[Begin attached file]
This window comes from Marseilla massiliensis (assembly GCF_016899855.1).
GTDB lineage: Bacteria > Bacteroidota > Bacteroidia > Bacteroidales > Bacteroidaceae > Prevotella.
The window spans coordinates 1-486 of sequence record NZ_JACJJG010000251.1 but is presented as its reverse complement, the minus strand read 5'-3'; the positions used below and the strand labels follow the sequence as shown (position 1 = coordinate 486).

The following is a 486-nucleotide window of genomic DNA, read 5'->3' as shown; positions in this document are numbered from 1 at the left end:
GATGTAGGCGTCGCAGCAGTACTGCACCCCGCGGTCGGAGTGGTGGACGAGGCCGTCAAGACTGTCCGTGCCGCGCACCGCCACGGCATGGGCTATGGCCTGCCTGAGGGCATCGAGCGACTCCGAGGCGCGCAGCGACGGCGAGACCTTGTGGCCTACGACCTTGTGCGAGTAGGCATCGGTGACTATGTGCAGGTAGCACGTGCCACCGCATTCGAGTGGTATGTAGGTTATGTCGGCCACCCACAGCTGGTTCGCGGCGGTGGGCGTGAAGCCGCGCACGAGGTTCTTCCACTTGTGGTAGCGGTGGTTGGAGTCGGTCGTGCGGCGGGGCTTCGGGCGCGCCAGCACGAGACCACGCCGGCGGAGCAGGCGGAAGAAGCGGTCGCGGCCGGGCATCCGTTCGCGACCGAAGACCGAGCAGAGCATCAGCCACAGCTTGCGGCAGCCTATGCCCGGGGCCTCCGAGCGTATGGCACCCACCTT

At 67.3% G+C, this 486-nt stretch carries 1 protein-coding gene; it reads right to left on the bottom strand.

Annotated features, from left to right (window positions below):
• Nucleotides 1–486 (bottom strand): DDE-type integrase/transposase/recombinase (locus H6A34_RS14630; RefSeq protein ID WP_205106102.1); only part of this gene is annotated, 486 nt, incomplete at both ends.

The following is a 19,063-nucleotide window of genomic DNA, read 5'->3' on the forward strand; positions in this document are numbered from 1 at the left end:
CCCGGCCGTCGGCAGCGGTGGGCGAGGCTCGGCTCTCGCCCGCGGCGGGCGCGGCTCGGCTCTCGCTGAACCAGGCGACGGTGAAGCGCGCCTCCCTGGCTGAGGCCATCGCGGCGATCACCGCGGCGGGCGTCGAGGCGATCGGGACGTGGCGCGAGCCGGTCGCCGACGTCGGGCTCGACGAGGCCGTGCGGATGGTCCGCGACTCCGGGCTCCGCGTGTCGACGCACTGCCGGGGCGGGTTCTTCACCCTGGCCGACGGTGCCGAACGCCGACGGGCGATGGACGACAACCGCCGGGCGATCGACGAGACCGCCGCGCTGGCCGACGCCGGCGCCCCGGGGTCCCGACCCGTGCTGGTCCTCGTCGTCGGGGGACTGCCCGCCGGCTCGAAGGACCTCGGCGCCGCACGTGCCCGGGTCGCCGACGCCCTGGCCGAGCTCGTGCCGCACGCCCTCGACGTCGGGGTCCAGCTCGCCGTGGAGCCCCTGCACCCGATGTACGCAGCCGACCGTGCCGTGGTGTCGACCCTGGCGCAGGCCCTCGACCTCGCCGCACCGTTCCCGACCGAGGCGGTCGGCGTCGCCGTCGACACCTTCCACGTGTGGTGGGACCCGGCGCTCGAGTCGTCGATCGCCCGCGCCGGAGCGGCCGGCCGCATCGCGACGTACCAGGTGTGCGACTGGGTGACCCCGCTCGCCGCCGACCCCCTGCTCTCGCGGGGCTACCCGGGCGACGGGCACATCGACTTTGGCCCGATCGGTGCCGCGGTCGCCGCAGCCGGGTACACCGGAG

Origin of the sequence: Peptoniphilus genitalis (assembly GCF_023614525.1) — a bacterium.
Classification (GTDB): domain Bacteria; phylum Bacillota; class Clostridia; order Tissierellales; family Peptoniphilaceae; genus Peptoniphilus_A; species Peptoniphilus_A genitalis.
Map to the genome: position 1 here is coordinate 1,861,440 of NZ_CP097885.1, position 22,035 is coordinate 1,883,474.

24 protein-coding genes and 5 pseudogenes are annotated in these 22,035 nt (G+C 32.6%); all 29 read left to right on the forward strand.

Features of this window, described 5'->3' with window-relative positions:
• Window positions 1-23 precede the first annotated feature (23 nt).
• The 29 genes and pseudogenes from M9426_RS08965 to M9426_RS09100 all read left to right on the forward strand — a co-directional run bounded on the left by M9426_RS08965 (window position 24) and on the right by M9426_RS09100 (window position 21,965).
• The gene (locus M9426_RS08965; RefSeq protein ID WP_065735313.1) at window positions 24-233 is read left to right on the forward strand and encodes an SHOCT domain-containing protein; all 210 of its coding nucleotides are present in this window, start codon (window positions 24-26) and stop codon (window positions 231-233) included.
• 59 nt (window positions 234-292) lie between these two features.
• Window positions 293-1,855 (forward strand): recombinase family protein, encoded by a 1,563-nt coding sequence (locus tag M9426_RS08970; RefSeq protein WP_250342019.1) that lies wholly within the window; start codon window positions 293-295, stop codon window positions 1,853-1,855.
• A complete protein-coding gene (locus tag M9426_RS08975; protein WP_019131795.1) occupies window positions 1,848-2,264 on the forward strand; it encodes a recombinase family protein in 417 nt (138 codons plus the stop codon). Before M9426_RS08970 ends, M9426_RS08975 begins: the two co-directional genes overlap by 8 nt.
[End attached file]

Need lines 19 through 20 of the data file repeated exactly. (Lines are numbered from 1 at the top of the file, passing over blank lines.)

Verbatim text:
• 59 nt (window positions 234-292) lie between these two features.
• Window positions 293-1,855 (forward strand): recombinase family protein, encoded by a 1,563-nt coding sequence (locus tag M9426_RS08970; RefSeq protein WP_250342019.1) that lies wholly within the window; start codon window positions 293-295, stop codon window positions 1,853-1,855.